The Wingspan

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The Wingspan

The Wingspan

Women’s History Month: Katherine Parker

Teacher Katherine Parker shares the importance of Women’s Studies at Centennial and beyond.
Yeseo Lim

In an attempt to bring awareness to the struggles of women throughout history, and to celebrate their accomplishments, Centennial has their very own Women’s Studies Class. The teacher of the class, Katherine Parker, explains the importance of the class with its focus on a marginalized group in society. The main question asked and answered throughout the length of the course is: How can a group in a democracy and a capitalist system, that doesn’t have all the power, fight for social rights? As an advocate for women’s rights, Parker encourages all different types of students to take the class, noting the irony in the fact that most of the students who take the class are women, so they tend to already come into the class with knowledge of their rights, and their past. Nevertheless, the class is beneficial for everyone, because “when we improve the lives of anybody in our civilization, we’re improving the lives of everybody in our civilization,” Parker stated. Parker is an advocate for the rights of both women and other minority groups, and teaching the class allows her to share her values with others.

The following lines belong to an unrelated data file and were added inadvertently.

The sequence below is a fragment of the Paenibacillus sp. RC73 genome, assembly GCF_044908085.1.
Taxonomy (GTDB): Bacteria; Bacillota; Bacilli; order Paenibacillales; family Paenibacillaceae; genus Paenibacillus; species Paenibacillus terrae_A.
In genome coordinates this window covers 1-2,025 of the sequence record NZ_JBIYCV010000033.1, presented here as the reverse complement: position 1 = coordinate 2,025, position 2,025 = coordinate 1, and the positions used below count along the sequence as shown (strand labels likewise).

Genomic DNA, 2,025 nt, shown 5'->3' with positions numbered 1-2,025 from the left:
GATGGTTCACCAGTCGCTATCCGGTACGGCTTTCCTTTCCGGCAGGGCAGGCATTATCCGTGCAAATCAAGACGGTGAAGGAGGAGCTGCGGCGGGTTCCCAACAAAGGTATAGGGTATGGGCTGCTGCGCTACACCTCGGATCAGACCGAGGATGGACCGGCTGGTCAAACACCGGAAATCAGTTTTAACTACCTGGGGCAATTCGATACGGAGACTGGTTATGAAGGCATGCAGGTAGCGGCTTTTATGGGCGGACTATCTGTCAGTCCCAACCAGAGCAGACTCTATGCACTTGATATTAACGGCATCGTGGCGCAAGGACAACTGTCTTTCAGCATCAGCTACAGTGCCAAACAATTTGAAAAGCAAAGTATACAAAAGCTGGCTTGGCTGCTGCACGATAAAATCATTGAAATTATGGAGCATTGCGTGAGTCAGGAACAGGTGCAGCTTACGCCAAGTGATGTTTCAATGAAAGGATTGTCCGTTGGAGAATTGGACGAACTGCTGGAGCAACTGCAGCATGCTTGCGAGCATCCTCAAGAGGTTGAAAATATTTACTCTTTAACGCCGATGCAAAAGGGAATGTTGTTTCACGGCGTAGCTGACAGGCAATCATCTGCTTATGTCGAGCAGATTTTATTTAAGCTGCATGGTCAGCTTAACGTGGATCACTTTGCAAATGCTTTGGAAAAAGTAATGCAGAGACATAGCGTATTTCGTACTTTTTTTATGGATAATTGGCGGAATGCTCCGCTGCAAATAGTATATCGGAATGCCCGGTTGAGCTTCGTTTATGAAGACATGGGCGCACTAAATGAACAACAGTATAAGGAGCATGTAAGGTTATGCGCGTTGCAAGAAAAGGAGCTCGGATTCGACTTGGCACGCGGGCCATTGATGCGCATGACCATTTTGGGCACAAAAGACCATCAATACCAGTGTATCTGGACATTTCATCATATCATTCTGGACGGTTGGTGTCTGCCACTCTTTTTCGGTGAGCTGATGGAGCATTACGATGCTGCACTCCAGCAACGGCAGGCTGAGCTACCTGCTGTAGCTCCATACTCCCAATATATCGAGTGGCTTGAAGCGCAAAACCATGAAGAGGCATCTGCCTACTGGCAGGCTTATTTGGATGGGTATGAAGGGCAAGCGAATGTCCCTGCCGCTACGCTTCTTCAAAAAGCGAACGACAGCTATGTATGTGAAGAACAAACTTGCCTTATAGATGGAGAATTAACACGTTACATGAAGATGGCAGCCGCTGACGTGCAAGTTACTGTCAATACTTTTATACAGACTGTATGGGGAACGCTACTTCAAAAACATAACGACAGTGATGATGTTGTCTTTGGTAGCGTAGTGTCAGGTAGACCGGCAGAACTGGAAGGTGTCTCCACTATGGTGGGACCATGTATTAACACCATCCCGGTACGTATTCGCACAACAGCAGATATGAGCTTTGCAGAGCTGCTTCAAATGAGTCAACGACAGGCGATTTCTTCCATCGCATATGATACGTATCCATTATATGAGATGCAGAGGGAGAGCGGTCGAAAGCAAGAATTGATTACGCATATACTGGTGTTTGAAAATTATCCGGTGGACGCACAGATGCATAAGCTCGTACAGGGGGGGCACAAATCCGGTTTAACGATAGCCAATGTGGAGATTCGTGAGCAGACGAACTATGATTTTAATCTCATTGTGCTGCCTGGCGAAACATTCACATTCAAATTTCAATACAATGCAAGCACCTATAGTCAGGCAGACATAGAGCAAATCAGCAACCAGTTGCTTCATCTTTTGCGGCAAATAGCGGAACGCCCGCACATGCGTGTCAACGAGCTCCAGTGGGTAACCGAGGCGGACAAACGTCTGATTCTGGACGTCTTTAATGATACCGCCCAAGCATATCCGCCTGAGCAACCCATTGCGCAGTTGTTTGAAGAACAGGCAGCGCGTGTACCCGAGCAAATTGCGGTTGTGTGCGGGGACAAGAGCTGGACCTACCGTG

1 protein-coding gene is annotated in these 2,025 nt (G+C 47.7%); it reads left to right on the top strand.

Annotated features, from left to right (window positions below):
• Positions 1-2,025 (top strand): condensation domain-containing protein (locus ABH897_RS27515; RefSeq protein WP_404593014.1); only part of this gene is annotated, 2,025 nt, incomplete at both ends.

To Parker, being a woman means so many different things. Taking up approximately 50 percent of the population, women are the biggest and most diverse marginalized group, representing all different religions, ethnicities and sexual orientations. With so many different identities, no woman experiences the same walks through life, yet being a woman means we all share common struggles. “We need to be cautious of how we are being perceived at job interviews, and walking alone around a park at night …” Parker noted. 

Parker shared that she would not be where she is today without having inspirational female role models to look up to. Specifically, her family has paved the way for her becoming an amazing mother, teacher and feminist. Her great grandmother was a journalist in New York City in the 30s. Her grandmother was a World War II bride who experienced the whole 1970s feminist movement first hand. Her mother had a job that no other women had in her profession before. And at the same time, they were all raising their families. Parker now has a family of her own and appreciates the feminist upbringing in which she was raised and how those values instilled in her as a child has allowed her to advocate for the other minority groups within her job and within her life.   


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